Evergreen Point Floating Bridge

This article is about the original 1963 floating bridge. For the new floating bridge that opened in 2016, see Evergreen Point Floating Bridge (2016).
Evergreen Point Floating Bridge (1963)

The bridge in 2009. Column-supported high-rises near the ends of the bridge are connected by a floating section.
Carries 4 lanes of SR 520
Crosses Lake Washington
Locale Seattle to Medina (Washington, U.S.)
Official name Governor Albert D. Rosellini Bridge
Maintained by Washington State Department of Transportation
Design Pontoon bridge with movable midsections
Total length 7,578 ft (2,310 m)
Opened August 28, 1963
Closed April 22, 2016
Replaced by Evergreen Point Floating Bridge replacement (2016)

The Evergreen Point Floating Bridge, officially the Governor Albert D. Rosellini Bridge, and commonly called the SR 520 Bridge or 520 Bridge, was a floating bridge in the U.S. state of Washington that carried State Route 520 across Lake Washington from the Montlake/Union Bay district of Seattle to Medina.

The bridge's total length was approximately 4,750 meters (15,580 ft).[1] Its 2,310 meters (7,580 ft)[2] floating section was the longest floating bridge in the world until April 11, 2016, when its replacement exceeded it by 130 feet.

The bridge was named for Evergreen Point, the westernmost of the three small Eastside peninsulas that SR 520 crosses. (The other two are Hunts Point and Yarrow Point.) In 1988, it was renamed for the state's 15th governor, Albert D. Rosellini, who had advocated its construction.[3]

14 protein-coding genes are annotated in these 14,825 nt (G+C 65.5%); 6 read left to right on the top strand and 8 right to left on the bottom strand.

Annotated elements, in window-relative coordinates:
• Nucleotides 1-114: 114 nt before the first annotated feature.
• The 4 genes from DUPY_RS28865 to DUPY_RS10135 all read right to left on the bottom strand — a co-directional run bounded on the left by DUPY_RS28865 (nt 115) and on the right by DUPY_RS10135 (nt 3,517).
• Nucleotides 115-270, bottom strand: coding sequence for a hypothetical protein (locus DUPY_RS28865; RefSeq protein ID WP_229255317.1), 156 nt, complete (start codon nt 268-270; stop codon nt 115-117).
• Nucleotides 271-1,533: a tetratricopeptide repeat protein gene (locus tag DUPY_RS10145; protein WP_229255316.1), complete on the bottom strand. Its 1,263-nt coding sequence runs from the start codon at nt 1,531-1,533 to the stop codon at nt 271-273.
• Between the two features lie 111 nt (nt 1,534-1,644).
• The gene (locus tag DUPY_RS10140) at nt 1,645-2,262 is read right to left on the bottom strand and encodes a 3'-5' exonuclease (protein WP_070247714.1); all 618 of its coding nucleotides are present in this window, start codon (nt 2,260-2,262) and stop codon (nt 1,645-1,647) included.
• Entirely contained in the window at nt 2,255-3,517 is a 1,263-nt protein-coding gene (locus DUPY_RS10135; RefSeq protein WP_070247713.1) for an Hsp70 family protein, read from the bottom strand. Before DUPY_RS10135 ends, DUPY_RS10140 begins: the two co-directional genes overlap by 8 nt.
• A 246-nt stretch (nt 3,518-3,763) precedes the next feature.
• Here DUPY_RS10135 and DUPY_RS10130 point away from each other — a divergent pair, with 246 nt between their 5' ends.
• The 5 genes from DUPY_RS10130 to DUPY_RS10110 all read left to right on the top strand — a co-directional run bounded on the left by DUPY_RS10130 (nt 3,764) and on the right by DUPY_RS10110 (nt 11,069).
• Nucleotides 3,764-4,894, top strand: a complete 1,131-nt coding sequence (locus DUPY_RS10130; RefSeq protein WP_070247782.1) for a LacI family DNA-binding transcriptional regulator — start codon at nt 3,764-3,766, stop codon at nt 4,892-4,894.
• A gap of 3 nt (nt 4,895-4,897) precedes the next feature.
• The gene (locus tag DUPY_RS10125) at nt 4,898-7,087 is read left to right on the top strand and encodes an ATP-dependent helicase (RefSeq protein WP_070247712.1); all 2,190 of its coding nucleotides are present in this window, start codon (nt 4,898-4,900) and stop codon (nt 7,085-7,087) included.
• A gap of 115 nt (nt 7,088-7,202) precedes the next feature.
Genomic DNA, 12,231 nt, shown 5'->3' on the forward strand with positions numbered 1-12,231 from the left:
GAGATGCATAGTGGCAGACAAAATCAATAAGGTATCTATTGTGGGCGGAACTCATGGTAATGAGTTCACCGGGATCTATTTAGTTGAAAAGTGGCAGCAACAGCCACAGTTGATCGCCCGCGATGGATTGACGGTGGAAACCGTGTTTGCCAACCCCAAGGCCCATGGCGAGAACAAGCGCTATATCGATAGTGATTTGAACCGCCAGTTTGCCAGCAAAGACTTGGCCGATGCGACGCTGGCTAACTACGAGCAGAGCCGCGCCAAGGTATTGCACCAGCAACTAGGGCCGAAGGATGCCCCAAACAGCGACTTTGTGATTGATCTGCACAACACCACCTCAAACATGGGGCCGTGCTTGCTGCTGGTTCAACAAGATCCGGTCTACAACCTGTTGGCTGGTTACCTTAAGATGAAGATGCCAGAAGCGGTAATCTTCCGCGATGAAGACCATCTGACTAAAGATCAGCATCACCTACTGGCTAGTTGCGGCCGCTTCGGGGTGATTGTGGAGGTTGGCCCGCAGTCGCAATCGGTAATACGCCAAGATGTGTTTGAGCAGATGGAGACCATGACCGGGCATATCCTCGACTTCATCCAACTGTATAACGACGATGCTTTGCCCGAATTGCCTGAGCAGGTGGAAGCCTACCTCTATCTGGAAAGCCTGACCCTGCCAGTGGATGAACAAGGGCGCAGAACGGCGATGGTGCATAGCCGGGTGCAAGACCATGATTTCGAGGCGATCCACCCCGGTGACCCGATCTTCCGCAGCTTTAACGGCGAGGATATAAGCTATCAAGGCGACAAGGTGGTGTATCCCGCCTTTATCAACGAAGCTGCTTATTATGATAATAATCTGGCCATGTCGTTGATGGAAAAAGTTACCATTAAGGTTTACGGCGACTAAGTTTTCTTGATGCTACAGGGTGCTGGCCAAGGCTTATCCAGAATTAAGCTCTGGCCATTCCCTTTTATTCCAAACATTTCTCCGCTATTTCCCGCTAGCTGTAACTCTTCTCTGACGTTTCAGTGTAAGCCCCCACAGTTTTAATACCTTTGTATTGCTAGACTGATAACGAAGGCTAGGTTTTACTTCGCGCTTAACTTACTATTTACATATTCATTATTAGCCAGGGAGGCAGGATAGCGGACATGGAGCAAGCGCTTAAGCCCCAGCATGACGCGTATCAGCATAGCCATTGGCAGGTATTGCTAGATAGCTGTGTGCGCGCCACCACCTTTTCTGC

The existing bridge was determined to be in poor condition and a large seismic risk. Construction on a replacement began in 2012; the new bridge opened in April 2016. The original bridge was closed to traffic on April 22, 2016.


Aerial view of the Evergreen Point Floating Bridge under construction, 1962. This shows the causeway extending from Foster Island in the Washington Park Arboretum roughly east to where Union Bay opens up into Lake Washington. Evergreen Point is across the lake.

The bridge was opened for commuter traffic on August 28, 1963, after three years of construction. It was built as a four-lane toll bridge to provide easy access from Seattle to Eastside communities such as Bellevue, Kirkland, and Redmond. The total cost of the bridge, in 1961 dollars, was $21 million (at least $127 million in 2011 dollars[4]).[5] To make up for this cost, commuters paid a 35-cent toll in each direction until 1979. The toll booths were then converted into bus stops.